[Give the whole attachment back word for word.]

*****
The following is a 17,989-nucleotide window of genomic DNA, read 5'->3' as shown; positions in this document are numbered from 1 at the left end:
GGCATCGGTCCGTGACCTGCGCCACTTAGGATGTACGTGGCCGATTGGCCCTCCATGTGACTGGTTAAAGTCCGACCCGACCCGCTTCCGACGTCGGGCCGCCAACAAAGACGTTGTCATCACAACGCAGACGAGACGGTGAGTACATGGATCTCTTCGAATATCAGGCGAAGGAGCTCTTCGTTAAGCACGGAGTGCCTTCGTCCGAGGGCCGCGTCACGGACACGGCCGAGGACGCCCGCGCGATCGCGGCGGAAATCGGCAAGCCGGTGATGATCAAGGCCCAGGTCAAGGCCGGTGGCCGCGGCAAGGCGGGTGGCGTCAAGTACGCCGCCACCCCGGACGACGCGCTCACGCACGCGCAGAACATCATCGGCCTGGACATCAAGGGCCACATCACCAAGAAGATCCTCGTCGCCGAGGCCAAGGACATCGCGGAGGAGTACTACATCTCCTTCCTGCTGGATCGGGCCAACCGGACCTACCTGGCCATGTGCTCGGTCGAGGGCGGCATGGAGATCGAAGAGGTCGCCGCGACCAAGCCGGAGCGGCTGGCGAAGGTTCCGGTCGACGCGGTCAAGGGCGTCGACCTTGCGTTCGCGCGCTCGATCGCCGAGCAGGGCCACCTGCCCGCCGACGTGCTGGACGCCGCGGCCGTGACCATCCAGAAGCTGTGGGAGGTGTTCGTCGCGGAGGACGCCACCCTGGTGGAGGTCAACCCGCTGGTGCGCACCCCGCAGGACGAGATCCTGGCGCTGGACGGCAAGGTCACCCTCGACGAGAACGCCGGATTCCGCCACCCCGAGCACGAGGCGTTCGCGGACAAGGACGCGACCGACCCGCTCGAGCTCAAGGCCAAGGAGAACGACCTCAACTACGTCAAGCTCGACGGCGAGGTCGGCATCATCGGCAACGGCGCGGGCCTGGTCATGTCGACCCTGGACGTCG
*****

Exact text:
The following is a 17,989-nucleotide window of genomic DNA, read 5'->3' as shown; positions in this document are numbered from 1 at the left end:
GGCATCGGTCCGTGACCTGCGCCACTTAGGATGTACGTGGCCGATTGGCCCTCCATGTGACTGGTTAAAGTCCGACCCGACCCGCTTCCGACGTCGGGCCGCCAACAAAGACGTTGTCATCACAACGCAGACGAGACGGTGAGTACATGGATCTCTTCGAATATCAGGCGAAGGAGCTCTTCGTTAAGCACGGAGTGCCTTCGTCCGAGGGCCGCGTCACGGACACGGCCGAGGACGCCCGCGCGATCGCGGCGGAAATCGGCAAGCCGGTGATGATCAAGGCCCAGGTCAAGGCCGGTGGCCGCGGCAAGGCGGGTGGCGTCAAGTACGCCGCCACCCCGGACGACGCGCTCACGCACGCGCAGAACATCATCGGCCTGGACATCAAGGGCCACATCACCAAGAAGATCCTCGTCGCCGAGGCCAAGGACATCGCGGAGGAGTACTACATCTCCTTCCTGCTGGATCGGGCCAACCGGACCTACCTGGCCATGTGCTCGGTCGAGGGCGGCATGGAGATCGAAGAGGTCGCCGCGACCAAGCCGGAGCGGCTGGCGAAGGTTCCGGTCGACGCGGTCAAGGGCGTCGACCTTGCGTTCGCGCGCTCGATCGCCGAGCAGGGCCACCTGCCCGCCGACGTGCTGGACGCCGCGGCCGTGACCATCCAGAAGCTGTGGGAGGTGTTCGTCGCGGAGGACGCCACCCTGGTGGAGGTCAACCCGCTGGTGCGCACCCCGCAGGACGAGATCCTGGCGCTGGACGGCAAGGTCACCCTCGACGAGAACGCCGGATTCCGCCACCCCGAGCACGAGGCGTTCGCGGACAAGGACGCGACCGACCCGCTCGAGCTCAAGGCCAAGGAGAACGACCTCAACTACGTCAAGCTCGACGGCGAGGTCGGCATCATCGGCAACGGCGCGGGCCTGGTCATGTCGACCCTGGACGTCG